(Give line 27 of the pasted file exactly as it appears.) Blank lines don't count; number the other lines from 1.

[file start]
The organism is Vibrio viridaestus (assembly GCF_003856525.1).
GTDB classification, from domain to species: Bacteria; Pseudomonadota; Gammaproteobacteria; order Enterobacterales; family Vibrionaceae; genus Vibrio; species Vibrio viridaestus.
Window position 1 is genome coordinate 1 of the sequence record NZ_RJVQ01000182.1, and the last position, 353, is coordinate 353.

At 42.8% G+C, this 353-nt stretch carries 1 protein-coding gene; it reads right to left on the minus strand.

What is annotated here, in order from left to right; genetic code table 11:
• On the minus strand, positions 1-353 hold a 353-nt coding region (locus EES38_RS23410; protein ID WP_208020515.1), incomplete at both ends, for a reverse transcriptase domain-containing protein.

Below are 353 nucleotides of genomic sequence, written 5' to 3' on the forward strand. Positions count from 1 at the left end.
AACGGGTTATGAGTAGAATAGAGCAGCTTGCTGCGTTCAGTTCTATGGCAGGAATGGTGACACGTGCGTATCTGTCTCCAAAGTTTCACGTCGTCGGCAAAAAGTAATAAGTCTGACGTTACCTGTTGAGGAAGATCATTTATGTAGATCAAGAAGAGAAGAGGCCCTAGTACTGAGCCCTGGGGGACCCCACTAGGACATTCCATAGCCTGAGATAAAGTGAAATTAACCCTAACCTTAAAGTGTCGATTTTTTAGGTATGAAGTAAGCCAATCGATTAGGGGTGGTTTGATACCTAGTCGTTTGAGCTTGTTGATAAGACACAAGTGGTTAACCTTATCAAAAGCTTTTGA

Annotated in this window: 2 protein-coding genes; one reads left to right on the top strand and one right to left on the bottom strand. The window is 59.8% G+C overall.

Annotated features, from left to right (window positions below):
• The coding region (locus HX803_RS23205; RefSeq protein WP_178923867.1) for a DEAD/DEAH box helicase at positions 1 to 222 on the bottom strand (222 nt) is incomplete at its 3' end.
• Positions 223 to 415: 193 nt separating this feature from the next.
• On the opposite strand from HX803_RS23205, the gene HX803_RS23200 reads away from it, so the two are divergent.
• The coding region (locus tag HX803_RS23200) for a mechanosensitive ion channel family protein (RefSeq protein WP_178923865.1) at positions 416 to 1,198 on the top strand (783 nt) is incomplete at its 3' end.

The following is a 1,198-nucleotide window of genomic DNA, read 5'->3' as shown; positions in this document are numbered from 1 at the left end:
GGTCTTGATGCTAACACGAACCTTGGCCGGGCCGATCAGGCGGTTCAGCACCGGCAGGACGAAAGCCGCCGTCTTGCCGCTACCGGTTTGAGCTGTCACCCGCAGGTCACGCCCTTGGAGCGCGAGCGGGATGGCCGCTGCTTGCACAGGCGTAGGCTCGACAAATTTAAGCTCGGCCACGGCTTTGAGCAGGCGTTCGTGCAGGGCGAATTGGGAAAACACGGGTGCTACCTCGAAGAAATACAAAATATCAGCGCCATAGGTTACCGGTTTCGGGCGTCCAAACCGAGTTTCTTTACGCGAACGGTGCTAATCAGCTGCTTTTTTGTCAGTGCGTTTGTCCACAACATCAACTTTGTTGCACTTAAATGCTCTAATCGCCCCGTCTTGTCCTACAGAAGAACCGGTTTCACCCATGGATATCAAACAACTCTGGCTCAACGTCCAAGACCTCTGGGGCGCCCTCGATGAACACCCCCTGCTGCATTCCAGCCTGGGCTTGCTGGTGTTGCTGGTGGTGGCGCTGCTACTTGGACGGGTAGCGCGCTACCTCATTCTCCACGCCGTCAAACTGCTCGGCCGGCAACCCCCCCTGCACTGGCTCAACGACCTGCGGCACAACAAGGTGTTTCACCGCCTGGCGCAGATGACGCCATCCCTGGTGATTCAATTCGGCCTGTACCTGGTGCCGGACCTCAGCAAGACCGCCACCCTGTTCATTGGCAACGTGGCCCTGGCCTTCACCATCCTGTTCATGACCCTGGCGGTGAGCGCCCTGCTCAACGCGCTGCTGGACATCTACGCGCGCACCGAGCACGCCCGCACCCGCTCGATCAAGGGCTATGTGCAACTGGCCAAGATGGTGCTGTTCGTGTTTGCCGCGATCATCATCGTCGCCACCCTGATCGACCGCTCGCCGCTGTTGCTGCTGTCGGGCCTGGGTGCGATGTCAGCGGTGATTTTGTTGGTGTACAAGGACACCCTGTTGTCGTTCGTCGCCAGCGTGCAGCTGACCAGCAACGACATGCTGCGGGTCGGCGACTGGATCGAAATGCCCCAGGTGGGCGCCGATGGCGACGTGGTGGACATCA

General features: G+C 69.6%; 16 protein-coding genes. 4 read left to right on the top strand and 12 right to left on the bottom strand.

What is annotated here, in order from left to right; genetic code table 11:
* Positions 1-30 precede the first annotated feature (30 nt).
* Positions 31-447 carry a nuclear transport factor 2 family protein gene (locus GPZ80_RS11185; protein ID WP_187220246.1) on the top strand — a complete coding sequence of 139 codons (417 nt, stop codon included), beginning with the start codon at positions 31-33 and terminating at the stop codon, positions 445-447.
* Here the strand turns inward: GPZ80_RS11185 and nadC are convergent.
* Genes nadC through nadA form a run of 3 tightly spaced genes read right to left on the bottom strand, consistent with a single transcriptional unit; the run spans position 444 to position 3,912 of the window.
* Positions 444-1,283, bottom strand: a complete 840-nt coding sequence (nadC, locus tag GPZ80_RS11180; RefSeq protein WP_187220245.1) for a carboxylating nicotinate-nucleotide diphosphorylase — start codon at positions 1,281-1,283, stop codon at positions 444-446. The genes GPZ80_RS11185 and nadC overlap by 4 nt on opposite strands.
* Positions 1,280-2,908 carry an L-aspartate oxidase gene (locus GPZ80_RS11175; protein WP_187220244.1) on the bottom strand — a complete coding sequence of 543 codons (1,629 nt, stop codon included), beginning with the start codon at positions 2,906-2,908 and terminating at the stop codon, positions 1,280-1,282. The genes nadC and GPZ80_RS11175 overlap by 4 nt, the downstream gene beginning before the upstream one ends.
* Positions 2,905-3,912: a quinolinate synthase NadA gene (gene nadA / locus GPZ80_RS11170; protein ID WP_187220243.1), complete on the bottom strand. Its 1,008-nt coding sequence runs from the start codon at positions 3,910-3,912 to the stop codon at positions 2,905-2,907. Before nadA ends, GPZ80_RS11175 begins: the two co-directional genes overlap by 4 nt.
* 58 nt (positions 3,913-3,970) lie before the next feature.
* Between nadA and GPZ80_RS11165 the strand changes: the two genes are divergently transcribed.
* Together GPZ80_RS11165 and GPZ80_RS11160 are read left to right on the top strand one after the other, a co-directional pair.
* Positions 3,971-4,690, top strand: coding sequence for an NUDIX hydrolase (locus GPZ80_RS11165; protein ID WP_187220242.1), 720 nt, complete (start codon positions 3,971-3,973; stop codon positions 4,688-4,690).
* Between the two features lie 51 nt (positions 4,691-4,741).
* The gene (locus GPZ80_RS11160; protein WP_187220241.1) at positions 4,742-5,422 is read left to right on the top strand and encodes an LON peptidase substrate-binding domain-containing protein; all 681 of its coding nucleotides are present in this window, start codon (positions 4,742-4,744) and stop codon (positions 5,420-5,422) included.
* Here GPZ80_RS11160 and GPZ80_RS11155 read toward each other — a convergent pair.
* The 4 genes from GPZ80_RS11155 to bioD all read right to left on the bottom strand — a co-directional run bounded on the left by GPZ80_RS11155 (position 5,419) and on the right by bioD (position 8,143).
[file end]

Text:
* Between nadA and GPZ80_RS11165 the strand changes: the two genes are divergently transcribed.